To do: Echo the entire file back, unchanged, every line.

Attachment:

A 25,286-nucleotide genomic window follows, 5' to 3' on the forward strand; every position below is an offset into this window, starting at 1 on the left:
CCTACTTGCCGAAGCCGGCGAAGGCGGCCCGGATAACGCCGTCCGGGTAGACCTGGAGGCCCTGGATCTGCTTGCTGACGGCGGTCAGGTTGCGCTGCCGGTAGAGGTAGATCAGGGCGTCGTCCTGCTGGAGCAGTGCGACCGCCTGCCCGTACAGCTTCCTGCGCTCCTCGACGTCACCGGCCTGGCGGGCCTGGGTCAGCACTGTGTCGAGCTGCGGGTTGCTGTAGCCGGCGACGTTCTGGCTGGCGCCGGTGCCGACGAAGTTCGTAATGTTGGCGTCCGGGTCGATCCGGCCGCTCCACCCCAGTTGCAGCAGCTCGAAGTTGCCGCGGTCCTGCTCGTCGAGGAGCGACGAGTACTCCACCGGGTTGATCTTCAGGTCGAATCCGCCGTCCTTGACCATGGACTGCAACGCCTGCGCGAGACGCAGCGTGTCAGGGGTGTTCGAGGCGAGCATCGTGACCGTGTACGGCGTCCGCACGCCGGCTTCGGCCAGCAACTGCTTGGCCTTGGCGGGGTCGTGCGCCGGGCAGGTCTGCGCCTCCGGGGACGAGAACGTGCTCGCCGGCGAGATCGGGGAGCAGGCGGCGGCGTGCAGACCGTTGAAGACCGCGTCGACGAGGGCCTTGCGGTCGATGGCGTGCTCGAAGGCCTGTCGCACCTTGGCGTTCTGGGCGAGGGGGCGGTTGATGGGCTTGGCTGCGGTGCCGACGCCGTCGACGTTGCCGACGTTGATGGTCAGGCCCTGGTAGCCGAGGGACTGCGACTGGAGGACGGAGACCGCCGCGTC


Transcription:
A 25,286-nucleotide genomic window follows, 5' to 3' on the forward strand; every position below is an offset into this window, starting at 1 on the left:
CCTACTTGCCGAAGCCGGCGAAGGCGGCCCGGATAACGCCGTCCGGGTAGACCTGGAGGCCCTGGATCTGCTTGCTGACGGCGGTCAGGTTGCGCTGCCGGTAGAGGTAGATCAGGGCGTCGTCCTGCTGGAGCAGTGCGACCGCCTGCCCGTACAGCTTCCTGCGCTCCTCGACGTCACCGGCCTGGCGGGCCTGGGTCAGCACTGTGTCGAGCTGCGGGTTGCTGTAGCCGGCGACGTTCTGGCTGGCGCCGGTGCCGACGAAGTTCGTAATGTTGGCGTCCGGGTCGATCCGGCCGCTCCACCCCAGTTGCAGCAGCTCGAAGTTGCCGCGGTCCTGCTCGTCGAGGAGCGACGAGTACTCCACCGGGTTGATCTTCAGGTCGAATCCGCCGTCCTTGACCATGGACTGCAACGCCTGCGCGAGACGCAGCGTGTCAGGGGTGTTCGAGGCGAGCATCGTGACCGTGTACGGCGTCCGCACGCCGGCTTCGGCCAGCAACTGCTTGGCCTTGGCGGGGTCGTGCGCCGGGCAGGTCTGCGCCTCCGGGGACGAGAACGTGCTCGCCGGCGAGATCGGGGAGCAGGCGGCGGCGTGCAGACCGTTGAAGACCGCGTCGACGAGGGCCTTGCGGTCGATGGCGTGCTCGAAGGCCTGTCGCACCTTGGCGTTCTGGGCGAGGGGGCGGTTGATGGGCTTGGCTGCGGTGCCGACGCCGTCGACGTTGCCGACGTTGATGGTCAGGCCCTGGTAGCCGAGGGACTGCGACTGGAGGACGGAGACCGCCGCGTC